The Ruthless Way Victor Fleming Kept Order While Shooting The Wizard Of Oz

The classic 1939 film The Wizard of Oz certainly wouldn't be the same without director Victor Fleming, who served as the final pick of a slew of directors hired for the role. Fleming, who was also the creative genius behind Gone With the Wind, was known for directing action movies, having a robust attitude and love of outdoor sports, and thus became known as a "man's director" during his four-decade career. With an Oscar under his belt and a string of other accolades, he was known as one of the best in the film biz during his tenure at Metro Goldwyn-Mayer.

But Fleming also harbored a darker side ingrained in Hollywood's troublesome past: The veteran director was a part of a powerful class of Hollywood directors in the 1930s known for bullying his actors to get perfect performances, per Movie Predators. Fleming was known to be a "garrulous, emotional man," according to the The New York Times, even going so far as to get into verbal or physical altercations with actors on set to get the performance he demanded.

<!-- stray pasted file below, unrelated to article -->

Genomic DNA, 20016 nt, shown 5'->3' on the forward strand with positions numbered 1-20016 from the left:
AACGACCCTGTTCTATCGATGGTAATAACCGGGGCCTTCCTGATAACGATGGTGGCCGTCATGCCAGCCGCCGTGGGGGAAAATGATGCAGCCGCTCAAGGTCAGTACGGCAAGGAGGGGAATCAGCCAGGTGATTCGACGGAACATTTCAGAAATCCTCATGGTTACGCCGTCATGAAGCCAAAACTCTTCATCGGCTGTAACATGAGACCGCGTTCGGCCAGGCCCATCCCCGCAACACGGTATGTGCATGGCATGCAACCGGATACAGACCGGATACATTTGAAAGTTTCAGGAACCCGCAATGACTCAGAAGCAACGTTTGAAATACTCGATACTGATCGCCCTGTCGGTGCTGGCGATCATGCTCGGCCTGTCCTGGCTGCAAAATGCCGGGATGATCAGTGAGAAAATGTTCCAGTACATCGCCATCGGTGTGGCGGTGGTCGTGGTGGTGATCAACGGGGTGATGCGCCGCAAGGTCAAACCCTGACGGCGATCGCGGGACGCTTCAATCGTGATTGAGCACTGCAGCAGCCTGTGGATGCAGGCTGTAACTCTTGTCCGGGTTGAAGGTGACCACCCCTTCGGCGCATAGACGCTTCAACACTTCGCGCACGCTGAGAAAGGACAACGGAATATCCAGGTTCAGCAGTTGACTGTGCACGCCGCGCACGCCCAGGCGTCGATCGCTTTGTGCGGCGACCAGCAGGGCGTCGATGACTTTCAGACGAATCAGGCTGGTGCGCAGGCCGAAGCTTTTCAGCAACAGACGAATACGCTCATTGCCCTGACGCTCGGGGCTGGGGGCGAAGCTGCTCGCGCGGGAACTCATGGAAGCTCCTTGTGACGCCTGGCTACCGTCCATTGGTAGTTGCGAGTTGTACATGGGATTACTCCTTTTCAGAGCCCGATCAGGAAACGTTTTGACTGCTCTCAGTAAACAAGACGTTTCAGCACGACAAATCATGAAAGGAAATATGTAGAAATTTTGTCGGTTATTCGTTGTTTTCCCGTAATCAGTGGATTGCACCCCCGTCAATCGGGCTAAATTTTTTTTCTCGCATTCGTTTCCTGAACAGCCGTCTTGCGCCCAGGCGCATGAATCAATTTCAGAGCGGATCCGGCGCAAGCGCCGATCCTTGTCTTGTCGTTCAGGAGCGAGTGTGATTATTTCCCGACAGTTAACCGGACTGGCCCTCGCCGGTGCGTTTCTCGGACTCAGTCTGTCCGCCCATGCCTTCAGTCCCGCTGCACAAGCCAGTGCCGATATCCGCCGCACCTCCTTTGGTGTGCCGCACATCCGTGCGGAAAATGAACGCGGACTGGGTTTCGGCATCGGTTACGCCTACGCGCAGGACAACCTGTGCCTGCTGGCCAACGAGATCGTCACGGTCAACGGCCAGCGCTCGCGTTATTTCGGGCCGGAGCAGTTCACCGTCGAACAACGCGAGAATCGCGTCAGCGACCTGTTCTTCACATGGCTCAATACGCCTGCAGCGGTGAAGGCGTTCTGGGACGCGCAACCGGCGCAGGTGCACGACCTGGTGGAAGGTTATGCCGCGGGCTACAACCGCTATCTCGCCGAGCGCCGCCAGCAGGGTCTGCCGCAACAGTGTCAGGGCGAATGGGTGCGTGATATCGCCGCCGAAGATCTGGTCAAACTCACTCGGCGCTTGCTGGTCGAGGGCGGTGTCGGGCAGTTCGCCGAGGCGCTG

A harsh boss

According to Movie Predators, when 16-year-old Judy Garland kept ruining takes by laughing at the Cowardly Lion's performance, Fleming, whose valuable time and expensive film was being lost with each minute, didn't just stop filming and start from the top of the scene. Fleming grabbed Dorothy off set, said "Now, darling this is serious," slapped her across the face, and ordered, "Now go in there and work."

Michael Sragow detailed Fleming's daughter's reaction to the incident in Victor Fleming: An American Movie Master: "Sally Fleming hoots at the notion that anyone could find such a slap cruel. 'That wasn't abuse! People in those days weren't afraid of slapping a child in public for misbehavior. But he could be a little crude sometimes.'"

After the incident, apparently, Fleming felt terrible about slapping Garland and started saying that somebody on the crew should punch him, per Sragow. Garland overheard this and said, "I won't do that, but I'll kiss your nose" — and then she did. You can still see Garland trying to hold back chuckles in the final film.